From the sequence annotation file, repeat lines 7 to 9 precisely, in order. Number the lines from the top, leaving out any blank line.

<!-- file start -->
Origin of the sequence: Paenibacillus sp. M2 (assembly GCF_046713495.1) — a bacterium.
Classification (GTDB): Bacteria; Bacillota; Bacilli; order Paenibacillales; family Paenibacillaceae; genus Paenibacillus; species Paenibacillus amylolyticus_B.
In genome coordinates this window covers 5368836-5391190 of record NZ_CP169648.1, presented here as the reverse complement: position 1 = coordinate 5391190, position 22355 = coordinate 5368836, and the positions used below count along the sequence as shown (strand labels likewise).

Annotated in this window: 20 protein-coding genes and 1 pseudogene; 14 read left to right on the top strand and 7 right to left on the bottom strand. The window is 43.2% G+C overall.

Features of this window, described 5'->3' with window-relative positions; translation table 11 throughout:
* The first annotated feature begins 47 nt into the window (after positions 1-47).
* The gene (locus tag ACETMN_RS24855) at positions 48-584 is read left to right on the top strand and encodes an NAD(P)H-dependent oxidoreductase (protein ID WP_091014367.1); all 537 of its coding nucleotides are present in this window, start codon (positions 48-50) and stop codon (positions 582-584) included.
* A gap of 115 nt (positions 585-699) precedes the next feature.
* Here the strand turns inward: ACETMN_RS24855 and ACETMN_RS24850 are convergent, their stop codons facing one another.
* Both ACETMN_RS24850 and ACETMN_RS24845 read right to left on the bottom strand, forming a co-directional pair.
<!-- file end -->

* The gene (locus tag ACETMN_RS24855) at positions 48-584 is read left to right on the top strand and encodes an NAD(P)H-dependent oxidoreductase (protein ID WP_091014367.1); all 537 of its coding nucleotides are present in this window, start codon (positions 48-50) and stop codon (positions 582-584) included.
* A gap of 115 nt (positions 585-699) precedes the next feature.
* Here the strand turns inward: ACETMN_RS24855 and ACETMN_RS24850 are convergent, their stop codons facing one another.